I want to start learning about weird political nonprofits I keep seeing on the internet.

Some context: As a teenager,I grew up during the recession and Trump's campaign. I was a bit nervous about our big parties and reluctantly joined the Libertarians before settling on the Greens.

I like educational YouTube channels and the Foundation of Economic Education made a lot of fun, interesting content. But they misinterpreted arguments e.g., giving Jeff Bezos' wealth to Congress lump-sum rather than taxing land. In hindsight, I'm terrified of teens being tricked by shady interest groups and I want to read into their finances.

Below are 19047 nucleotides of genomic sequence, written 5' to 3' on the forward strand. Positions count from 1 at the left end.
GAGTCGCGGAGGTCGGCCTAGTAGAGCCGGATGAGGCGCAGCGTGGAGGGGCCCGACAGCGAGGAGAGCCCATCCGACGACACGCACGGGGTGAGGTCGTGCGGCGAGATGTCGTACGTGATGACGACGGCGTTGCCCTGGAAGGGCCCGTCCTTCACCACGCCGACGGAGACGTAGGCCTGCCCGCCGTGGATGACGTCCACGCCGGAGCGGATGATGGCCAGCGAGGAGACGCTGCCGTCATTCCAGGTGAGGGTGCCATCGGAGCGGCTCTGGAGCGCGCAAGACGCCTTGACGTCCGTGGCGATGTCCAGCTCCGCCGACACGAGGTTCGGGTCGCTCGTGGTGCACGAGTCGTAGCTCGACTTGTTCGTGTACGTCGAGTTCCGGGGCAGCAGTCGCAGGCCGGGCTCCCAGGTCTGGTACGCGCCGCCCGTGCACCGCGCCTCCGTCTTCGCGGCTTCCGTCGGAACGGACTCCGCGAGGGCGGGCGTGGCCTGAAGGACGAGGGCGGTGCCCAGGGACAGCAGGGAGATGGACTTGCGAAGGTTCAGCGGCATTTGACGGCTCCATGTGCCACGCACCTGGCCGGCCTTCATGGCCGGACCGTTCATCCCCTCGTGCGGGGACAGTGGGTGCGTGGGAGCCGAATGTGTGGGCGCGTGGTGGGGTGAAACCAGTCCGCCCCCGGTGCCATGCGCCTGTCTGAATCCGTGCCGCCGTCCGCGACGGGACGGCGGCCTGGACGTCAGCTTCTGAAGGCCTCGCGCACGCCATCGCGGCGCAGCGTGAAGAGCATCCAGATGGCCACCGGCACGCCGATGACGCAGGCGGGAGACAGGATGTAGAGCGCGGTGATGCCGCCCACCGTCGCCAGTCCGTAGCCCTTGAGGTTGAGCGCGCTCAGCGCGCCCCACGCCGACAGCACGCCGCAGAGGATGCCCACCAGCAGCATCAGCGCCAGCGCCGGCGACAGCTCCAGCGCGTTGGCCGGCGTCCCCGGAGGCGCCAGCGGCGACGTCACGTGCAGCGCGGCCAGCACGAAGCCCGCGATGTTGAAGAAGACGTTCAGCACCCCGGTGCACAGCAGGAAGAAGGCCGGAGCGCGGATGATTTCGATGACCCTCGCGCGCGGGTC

1 Answer 1


It is a little unclear what you are asking, but non-profit entities have to file a form with the IRS every year called Form 990 which is similar to a tax return, except that in the usual case, no actual taxes are due. There is a mechanism to get this information, but I'm not very familiar with it and have never used it.

Entities that support candidates in federal elections also have to file forms on a regular basis with the Federal Election Commission (FEC) that are a matter of public record, most often accessed through intermediary good government groups like "Open Secrets".

Disclosure requirements vary considerably between states in non-federal political campaigns.

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